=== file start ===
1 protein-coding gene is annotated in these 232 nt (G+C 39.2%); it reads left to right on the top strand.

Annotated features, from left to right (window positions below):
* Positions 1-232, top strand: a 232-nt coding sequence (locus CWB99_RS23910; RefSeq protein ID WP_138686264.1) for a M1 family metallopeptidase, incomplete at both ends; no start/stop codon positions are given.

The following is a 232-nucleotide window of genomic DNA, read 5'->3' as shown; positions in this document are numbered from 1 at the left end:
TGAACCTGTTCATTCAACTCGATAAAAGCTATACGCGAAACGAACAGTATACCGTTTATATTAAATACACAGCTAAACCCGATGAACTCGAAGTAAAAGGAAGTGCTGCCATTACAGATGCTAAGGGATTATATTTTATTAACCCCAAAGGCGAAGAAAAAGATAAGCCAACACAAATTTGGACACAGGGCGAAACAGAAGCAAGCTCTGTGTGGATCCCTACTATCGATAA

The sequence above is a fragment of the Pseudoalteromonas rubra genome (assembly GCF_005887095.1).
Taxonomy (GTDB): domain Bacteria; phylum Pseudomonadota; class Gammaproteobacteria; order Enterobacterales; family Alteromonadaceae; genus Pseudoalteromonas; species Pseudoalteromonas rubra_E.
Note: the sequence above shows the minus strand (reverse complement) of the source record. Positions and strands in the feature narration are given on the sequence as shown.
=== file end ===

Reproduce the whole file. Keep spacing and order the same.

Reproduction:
1 protein-coding gene is annotated in these 232 nt (G+C 39.2%); it reads left to right on the top strand.

Annotated features, from left to right (window positions below):
* Positions 1-232, top strand: a 232-nt coding sequence (locus CWB99_RS23910; RefSeq protein ID WP_138686264.1) for a M1 family metallopeptidase, incomplete at both ends; no start/stop codon positions are given.

The following is a 232-nucleotide window of genomic DNA, read 5'->3' as shown; positions in this document are numbered from 1 at the left end:
TGAACCTGTTCATTCAACTCGATAAAAGCTATACGCGAAACGAACAGTATACCGTTTATATTAAATACACAGCTAAACCCGATGAACTCGAAGTAAAAGGAAGTGCTGCCATTACAGATGCTAAGGGATTATATTTTATTAACCCCAAAGGCGAAGAAAAAGATAAGCCAACACAAATTTGGACACAGGGCGAAACAGAAGCAAGCTCTGTGTGGATCCCTACTATCGATAA

The sequence above is a fragment of the Pseudoalteromonas rubra genome (assembly GCF_005887095.1).
Taxonomy (GTDB): domain Bacteria; phylum Pseudomonadota; class Gammaproteobacteria; order Enterobacterales; family Alteromonadaceae; genus Pseudoalteromonas; species Pseudoalteromonas rubra_E.
Note: the sequence above shows the minus strand (reverse complement) of the source record. Positions and strands in the feature narration are given on the sequence as shown.